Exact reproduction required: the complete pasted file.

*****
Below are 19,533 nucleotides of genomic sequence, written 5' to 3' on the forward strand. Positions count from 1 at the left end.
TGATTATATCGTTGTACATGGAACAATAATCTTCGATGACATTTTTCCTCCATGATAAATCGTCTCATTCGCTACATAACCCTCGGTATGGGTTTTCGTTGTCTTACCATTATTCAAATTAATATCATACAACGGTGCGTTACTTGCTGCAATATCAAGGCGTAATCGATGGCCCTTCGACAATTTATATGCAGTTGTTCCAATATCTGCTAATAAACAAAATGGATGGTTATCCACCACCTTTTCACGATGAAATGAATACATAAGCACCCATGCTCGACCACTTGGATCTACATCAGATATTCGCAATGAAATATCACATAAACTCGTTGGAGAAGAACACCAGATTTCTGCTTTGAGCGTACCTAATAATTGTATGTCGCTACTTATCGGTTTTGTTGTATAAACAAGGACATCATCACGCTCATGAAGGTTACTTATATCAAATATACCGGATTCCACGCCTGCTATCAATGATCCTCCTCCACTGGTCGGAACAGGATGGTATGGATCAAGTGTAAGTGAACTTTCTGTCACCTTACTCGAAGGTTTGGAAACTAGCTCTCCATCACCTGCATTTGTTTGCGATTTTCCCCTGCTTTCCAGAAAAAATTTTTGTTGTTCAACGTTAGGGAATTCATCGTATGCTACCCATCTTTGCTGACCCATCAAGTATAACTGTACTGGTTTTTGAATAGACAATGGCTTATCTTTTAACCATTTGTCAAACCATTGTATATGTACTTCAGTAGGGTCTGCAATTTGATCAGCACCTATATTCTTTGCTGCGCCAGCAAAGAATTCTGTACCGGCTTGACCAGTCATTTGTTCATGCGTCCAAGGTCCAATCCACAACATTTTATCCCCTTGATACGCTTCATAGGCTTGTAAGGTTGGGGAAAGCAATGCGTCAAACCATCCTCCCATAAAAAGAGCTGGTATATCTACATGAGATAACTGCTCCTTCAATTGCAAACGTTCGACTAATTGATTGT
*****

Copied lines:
Below are 19,533 nucleotides of genomic sequence, written 5' to 3' on the forward strand. Positions count from 1 at the left end.
TGATTATATCGTTGTACATGGAACAATAATCTTCGATGACATTTTTCCTCCATGATAAATCGTCTCATTCGCTACATAACCCTCGGTATGGGTTTTCGTTGTCTTACCATTATTCAAATTAATATCATACAACGGTGCGTTACTTGCTGCAATATCAAGGCGTAATCGATGGCCCTTCGACAATTTATATGCAGTTGTTCCAATATCTGCTAATAAACAAAATGGATGGTTATCCACCACCTTTTCACGATGAAATGAATACATAAGCACCCATGCTCGACCACTTGGATCTACATCAGATATTCGCAATGAAATATCACATAAACTCGTTGGAGAAGAACACCAGATTTCTGCTTTGAGCGTACCTAATAATTGTATGTCGCTACTTATCGGTTTTGTTGTATAAACAAGGACATCATCACGCTCATGAAGGTTACTTATATCAAATATACCGGATTCCACGCCTGCTATCAATGATCCTCCTCCACTGGTCGGAACAGGATGGTATGGATCAAGTGTAAGTGAACTTTCTGTCACCTTACTCGAAGGTTTGGAAACTAGCTCTCCATCACCTGCATTTGTTTGCGATTTTCCCCTGCTTTCCAGAAAAAATTTTTGTTGTTCAACGTTAGGGAATTCATCGTATGCTACCCATCTTTGCTGACCCATCAAGTATAACTGTACTGGTTTTTGAATAGACAATGGCTTATCTTTTAACCATTTGTCAAACCATTGTATATGTACTTCAGTAGGGTCTGCAATTTGATCAGCACCTATATTCTTTGCTGCGCCAGCAAAGAATTCTGTACCGGCTTGACCAGTCATTTGTTCATGCGTCCAAGGTCCAATCCACAACATTTTATCCCCTTGATACGCTTCATAGGCTTGTAAGGTTGGGGAAAGCAATGCGTCAAACCATCCTCCCATAAAAAGAGCTGGTATATCTACATGAGATAACTGCTCCTTCAATTGCAAACGTTCGACTAATTGATTGT